Robert Mayanja and Norman Tumuhimbise brought two yellow painted piglets to parliament bearing the tags â€˜Yes MPIGS Corruption constituencyâ€™ and â€˜Jubilee Allianceâ€™. The two were also putting on black-collared white T-shirts that were inscripted with â€˜Jobless Manhood," "We won't shut up about your desertion," "Exploitation," and "Harsh Budget."
Robert Mayanja and Norman Tumuhimbise brought two yellow painted piglets to parliament bearing the tags ‘Yes, M-PIGS, Corruption constituency’ and ‘Jubilee Alliance’. The two were also putting on black-collared white T-shirts that were inscripted with ‘Jobless Manhood," "We won't shut up about your desertion," "Exploitation," and "Harsh Budget."
The piglets emerged from the newly constructed Parliamentary parking and walked straight to the main entrance of Parliament.
They took the steps and immediately blocked by officers at the main entrance to the Parliamentary chambers.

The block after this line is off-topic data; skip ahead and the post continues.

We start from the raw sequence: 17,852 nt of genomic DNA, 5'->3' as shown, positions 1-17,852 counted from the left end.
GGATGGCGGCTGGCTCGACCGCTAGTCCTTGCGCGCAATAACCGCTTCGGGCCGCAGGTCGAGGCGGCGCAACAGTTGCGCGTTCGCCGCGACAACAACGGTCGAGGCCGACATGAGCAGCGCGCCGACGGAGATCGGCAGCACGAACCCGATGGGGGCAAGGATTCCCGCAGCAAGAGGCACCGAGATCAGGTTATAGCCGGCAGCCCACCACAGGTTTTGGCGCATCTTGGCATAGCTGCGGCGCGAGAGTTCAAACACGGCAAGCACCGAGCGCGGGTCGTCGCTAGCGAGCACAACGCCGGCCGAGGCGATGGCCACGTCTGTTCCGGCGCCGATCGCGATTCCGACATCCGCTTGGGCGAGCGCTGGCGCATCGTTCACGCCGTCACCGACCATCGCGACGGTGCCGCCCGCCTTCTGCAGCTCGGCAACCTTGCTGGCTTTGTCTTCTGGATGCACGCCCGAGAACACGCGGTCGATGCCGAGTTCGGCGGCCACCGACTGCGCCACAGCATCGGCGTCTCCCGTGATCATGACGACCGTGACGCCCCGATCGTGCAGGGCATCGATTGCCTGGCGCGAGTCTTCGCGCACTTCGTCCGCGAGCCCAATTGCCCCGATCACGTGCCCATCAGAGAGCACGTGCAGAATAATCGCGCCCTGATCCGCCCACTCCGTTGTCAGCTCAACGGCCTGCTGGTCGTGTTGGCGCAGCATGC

The question that now remains to be answered is how the piglets and the two youths beat security at the gate of parliament and accessed parking.
Police manning Parliament has declined to speak to the Media on what charges they are to charge the arrested youth who are currently under arrest at Parliament.
Meanwhile the piglets that were kept in a box at the Parliament Parking were later picked up on orders of police and driven to an unknown destination.
The act of activism was however cut back after Police at Parliament commanded by Officer Benjamin Alishaba arrested them.
Growing discontent over the misappropriation of public funds has been evident in Uganda with the Black Monday Movement leading the campaigns for the accountability of public funds.
The first time pigs were visible at any parliament was in a Kenyan protest last year in May when activists protested against salary increment proposal by members of the Kenyan parliament.
Tuesday was the first day the parliament returned from a three-month recess period.
On Thursday last week, Finance Minister Maria Kiwanuka read out a 14 trillion budget that seeks to target taxes on private schools, mobile money withdrawals and fuel. The tax proposals have been widely criticised by analysts who claim they are too harsh on the ‘common man’.
The two are still in police custody for yet to be known charges.